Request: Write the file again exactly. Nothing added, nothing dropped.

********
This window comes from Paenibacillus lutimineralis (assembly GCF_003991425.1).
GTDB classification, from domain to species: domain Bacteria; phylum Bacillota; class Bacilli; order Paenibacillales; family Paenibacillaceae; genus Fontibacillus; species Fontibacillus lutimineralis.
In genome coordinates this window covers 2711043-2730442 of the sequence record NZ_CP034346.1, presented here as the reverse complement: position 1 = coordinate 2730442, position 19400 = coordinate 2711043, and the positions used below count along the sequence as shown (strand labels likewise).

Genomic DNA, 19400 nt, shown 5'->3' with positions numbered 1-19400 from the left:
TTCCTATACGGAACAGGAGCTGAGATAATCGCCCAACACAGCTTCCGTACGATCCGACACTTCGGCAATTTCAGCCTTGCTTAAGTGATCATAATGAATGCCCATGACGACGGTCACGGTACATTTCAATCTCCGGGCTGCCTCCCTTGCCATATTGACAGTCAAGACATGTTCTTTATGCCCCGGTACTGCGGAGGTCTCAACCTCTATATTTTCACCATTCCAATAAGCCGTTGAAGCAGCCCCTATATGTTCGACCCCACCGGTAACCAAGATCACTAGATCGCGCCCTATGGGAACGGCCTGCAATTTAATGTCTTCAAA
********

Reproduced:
This window comes from Paenibacillus lutimineralis (assembly GCF_003991425.1).
GTDB classification, from domain to species: domain Bacteria; phylum Bacillota; class Bacilli; order Paenibacillales; family Paenibacillaceae; genus Fontibacillus; species Fontibacillus lutimineralis.
In genome coordinates this window covers 2711043-2730442 of the sequence record NZ_CP034346.1, presented here as the reverse complement: position 1 = coordinate 2730442, position 19400 = coordinate 2711043, and the positions used below count along the sequence as shown (strand labels likewise).

Genomic DNA, 19400 nt, shown 5'->3' with positions numbered 1-19400 from the left:
TTCCTATACGGAACAGGAGCTGAGATAATCGCCCAACACAGCTTCCGTACGATCCGACACTTCGGCAATTTCAGCCTTGCTTAAGTGATCATAATGAATGCCCATGACGACGGTCACGGTACATTTCAATCTCCGGGCTGCCTCCCTTGCCATATTGACAGTCAAGACATGTTCTTTATGCCCCGGTACTGCGGAGGTCTCAACCTCTATATTTTCACCATTCCAATAAGCCGTTGAAGCAGCCCCTATATGTTCGACCCCACCGGTAACCAAGATCACTAGATCGCGCCCTATGGGAACGGCCTGCAATTTAATGTCTTCAAA